Writing Unit Tests for Django Migrations

Editor's note: This post was originally published in February 2016 and was updated in August 2017 to incorporate improvements suggested by our readers. It has also been tested for compatibility as of the Django 1.11 release.

Testing in a Django project ensures the latest version of a project is as bug-free as possible. But when deploying, you’re dealing with multiple versions of the project through the migrations.

The test runner is extremely helpful in its creation and cleanup of a test database for our test suite. In this temporary test database, all of the project's migrations are run before our tests. This means our tests are running the latest version of the schema and are unable to verify the behavior of those very migrations because the tests cannot set up data before the migrations run or assert conditions about them.

We can teach our tests to run against those migrations with just a bit of work. This is especially helpful for migrations that are going to include significant alterations to existing data.

The Django test runner begins each run by creating a new database and running all migrations in it. This ensures that every test is running against the current schema the project expects, but we'll need to work around this setup in order to test those migrations. To accomplish this, we'll need to have the test runner step back in the migration chain just for the tests against them.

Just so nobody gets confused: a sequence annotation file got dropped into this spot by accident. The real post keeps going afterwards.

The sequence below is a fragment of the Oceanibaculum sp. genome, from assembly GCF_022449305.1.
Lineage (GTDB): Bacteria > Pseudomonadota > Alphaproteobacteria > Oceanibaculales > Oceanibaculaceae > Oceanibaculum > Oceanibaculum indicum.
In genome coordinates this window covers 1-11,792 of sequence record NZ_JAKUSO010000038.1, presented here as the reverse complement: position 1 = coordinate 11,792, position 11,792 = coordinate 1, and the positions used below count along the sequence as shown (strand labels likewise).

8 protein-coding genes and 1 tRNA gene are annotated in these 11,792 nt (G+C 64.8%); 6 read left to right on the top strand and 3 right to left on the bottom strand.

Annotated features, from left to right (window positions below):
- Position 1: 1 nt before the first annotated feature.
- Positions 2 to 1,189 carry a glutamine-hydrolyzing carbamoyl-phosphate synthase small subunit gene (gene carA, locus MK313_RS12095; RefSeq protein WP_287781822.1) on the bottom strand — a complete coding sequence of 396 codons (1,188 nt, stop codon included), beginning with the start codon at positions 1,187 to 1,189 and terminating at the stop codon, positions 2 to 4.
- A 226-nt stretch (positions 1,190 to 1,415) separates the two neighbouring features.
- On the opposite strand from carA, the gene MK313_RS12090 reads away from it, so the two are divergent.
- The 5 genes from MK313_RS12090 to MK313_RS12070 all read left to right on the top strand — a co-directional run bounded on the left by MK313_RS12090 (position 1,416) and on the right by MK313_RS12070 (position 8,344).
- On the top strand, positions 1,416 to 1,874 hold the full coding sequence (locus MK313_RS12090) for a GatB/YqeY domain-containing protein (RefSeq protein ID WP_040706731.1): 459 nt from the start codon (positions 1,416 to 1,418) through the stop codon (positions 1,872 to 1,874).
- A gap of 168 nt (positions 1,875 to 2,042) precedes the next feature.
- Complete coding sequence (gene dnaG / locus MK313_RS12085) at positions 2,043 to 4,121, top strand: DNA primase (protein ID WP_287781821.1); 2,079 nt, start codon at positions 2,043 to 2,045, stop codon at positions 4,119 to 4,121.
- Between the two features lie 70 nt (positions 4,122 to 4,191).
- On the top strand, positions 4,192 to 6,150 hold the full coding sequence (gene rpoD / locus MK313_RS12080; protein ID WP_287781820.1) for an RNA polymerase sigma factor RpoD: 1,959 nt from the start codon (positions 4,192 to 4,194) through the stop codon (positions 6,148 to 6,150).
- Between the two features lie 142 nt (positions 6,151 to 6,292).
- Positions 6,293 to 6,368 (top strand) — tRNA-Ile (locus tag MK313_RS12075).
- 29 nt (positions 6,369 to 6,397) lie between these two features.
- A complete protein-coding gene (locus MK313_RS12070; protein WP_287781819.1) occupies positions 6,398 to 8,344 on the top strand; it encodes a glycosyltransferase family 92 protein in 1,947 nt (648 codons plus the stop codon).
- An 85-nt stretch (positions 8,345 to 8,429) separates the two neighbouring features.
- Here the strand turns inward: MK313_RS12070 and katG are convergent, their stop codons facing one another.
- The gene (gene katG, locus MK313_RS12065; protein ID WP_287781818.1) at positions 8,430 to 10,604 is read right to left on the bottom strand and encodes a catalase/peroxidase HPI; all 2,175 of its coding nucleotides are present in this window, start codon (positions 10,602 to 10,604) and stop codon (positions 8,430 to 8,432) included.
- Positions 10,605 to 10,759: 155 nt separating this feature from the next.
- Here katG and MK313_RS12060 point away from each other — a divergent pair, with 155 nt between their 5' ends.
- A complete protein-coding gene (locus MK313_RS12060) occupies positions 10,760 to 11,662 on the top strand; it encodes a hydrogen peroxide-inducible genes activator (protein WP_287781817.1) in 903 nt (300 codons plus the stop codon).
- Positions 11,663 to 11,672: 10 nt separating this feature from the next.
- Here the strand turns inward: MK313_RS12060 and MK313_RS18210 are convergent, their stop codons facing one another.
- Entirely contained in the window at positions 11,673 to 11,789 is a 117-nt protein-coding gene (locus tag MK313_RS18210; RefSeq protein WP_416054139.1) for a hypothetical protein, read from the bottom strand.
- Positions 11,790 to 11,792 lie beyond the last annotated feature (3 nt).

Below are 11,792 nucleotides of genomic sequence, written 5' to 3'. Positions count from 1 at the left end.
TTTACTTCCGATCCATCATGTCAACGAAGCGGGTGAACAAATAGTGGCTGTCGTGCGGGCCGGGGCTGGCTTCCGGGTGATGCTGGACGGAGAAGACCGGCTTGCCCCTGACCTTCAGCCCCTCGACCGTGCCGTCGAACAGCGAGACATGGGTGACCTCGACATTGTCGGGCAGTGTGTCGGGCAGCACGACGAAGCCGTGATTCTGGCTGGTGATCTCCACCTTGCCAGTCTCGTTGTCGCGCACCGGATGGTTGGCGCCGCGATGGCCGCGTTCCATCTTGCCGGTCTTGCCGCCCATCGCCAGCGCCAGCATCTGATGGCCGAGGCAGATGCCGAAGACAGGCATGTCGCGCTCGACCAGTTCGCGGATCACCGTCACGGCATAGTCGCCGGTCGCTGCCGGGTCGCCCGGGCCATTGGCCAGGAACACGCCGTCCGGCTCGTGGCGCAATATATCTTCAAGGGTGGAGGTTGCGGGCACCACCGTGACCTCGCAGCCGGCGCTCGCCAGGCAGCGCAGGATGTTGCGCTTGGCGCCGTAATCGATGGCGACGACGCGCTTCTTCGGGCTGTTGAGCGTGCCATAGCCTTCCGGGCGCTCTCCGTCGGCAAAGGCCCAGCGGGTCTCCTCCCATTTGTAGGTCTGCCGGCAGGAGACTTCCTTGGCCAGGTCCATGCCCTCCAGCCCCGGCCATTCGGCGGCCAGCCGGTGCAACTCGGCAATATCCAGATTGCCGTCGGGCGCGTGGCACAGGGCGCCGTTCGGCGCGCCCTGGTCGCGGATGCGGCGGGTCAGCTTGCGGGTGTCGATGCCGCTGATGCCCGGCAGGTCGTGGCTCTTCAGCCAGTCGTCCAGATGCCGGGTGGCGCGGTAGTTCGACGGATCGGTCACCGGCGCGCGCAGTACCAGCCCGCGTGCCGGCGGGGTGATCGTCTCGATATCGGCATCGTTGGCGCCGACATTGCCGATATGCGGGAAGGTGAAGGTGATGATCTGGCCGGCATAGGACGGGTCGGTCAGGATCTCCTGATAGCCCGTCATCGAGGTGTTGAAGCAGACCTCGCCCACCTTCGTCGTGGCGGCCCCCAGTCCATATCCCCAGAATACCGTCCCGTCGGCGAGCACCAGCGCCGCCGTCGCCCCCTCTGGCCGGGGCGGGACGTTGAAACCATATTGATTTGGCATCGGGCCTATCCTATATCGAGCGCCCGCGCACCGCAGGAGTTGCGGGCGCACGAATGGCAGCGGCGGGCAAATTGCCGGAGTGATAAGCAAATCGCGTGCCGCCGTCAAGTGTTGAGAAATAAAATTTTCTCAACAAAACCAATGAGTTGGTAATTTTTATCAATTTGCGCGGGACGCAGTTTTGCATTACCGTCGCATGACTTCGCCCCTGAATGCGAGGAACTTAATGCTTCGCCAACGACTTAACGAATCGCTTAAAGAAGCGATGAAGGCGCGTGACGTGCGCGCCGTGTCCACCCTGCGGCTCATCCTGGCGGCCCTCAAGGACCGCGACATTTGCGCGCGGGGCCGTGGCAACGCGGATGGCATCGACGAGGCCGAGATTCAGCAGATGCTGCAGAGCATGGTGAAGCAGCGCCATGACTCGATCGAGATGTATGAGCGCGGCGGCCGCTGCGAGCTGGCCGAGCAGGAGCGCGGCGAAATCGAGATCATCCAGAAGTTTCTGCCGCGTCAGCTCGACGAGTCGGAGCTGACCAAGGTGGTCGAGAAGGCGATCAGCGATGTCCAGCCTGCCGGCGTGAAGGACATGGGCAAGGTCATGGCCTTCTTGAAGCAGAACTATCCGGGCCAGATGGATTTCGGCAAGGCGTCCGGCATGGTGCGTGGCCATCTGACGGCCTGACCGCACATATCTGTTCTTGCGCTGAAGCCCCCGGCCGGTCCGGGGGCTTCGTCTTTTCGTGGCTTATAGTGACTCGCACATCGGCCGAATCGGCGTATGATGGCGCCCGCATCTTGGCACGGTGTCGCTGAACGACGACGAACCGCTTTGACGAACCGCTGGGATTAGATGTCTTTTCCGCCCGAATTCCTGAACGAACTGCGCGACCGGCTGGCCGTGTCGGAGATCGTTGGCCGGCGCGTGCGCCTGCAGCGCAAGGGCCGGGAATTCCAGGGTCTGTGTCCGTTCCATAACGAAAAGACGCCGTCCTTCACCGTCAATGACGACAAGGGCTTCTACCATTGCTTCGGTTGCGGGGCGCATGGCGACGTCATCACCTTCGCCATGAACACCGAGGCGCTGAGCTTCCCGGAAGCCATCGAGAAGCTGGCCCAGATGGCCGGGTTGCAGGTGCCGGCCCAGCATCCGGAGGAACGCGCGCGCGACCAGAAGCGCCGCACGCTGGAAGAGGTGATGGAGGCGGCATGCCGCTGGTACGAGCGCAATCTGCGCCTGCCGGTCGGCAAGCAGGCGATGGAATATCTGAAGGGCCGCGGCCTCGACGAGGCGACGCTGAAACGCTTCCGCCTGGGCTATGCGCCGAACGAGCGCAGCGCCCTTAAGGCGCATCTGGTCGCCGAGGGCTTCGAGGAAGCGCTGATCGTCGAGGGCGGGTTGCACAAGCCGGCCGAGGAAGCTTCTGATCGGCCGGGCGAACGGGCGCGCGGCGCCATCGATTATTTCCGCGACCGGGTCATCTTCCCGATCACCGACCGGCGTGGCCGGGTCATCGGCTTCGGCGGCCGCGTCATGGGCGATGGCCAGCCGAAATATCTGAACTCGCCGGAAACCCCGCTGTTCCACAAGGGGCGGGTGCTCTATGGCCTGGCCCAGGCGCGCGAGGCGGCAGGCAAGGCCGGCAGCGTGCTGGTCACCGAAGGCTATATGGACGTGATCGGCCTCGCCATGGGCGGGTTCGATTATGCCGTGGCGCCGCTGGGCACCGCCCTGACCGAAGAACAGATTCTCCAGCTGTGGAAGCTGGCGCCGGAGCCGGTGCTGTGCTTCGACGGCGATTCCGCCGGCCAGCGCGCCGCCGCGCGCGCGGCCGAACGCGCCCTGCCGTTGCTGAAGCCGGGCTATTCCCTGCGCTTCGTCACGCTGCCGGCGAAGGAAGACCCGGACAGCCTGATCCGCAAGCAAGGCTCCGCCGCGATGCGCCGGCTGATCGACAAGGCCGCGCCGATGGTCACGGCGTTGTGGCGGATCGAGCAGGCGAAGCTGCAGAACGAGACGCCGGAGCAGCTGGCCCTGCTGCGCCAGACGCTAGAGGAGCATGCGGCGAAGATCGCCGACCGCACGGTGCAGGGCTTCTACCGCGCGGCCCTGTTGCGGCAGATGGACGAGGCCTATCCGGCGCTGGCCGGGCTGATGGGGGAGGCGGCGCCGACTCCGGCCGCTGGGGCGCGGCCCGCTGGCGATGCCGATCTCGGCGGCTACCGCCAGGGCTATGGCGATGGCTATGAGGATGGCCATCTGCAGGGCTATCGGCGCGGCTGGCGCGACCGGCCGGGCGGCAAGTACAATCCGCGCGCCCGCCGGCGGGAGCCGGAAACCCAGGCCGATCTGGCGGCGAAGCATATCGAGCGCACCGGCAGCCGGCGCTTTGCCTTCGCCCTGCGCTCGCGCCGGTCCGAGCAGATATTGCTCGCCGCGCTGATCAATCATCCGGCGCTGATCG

Ultimately, we're going to try to write tests against migrations that look like this:

class TagsTestCase(TestMigrations):

    migrate_from = '0009_previous_migration'
    migrate_to = '0010_migration_being_tested'

    def setUpBeforeMigration(self, apps):
        BlogPost = apps.get_model('blog', 'Post')
        self.post_id = BlogPost.objects.create(
            title = "A test post with tags",
            body = "",
            tags = "tag1 tag2",
        ).id

    def test_tags_migrated(self):
        BlogPost = self.apps.get_model('blog', 'Post')